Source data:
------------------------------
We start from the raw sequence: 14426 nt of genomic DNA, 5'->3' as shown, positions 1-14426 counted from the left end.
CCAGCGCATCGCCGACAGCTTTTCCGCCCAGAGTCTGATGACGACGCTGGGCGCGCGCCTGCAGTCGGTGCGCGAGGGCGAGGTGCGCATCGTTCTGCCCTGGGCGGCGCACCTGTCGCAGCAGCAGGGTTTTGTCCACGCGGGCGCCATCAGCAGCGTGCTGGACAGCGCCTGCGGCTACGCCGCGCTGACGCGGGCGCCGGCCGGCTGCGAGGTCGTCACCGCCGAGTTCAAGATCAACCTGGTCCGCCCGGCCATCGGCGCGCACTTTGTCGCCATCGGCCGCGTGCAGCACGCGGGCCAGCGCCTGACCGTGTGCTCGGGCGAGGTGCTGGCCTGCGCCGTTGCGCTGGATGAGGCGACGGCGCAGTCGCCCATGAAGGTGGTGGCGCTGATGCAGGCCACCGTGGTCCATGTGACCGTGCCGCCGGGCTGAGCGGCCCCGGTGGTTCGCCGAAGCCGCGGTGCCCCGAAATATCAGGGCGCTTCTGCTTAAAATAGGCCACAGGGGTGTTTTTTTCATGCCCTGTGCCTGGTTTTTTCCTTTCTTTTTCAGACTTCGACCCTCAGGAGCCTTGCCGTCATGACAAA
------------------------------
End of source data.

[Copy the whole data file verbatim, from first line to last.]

We start from the raw sequence: 14426 nt of genomic DNA, 5'->3' as shown, positions 1-14426 counted from the left end.
CCAGCGCATCGCCGACAGCTTTTCCGCCCAGAGTCTGATGACGACGCTGGGCGCGCGCCTGCAGTCGGTGCGCGAGGGCGAGGTGCGCATCGTTCTGCCCTGGGCGGCGCACCTGTCGCAGCAGCAGGGTTTTGTCCACGCGGGCGCCATCAGCAGCGTGCTGGACAGCGCCTGCGGCTACGCCGCGCTGACGCGGGCGCCGGCCGGCTGCGAGGTCGTCACCGCCGAGTTCAAGATCAACCTGGTCCGCCCGGCCATCGGCGCGCACTTTGTCGCCATCGGCCGCGTGCAGCACGCGGGCCAGCGCCTGACCGTGTGCTCGGGCGAGGTGCTGGCCTGCGCCGTTGCGCTGGATGAGGCGACGGCGCAGTCGCCCATGAAGGTGGTGGCGCTGATGCAGGCCACCGTGGTCCATGTGACCGTGCCGCCGGGCTGAGCGGCCCCGGTGGTTCGCCGAAGCCGCGGTGCCCCGAAATATCAGGGCGCTTCTGCTTAAAATAGGCCACAGGGGTGTTTTTTTCATGCCCTGTGCCTGGTTTTTTCCTTTCTTTTTCAGACTTCGACCCTCAGGAGCCTTGCCGTCATGACAAA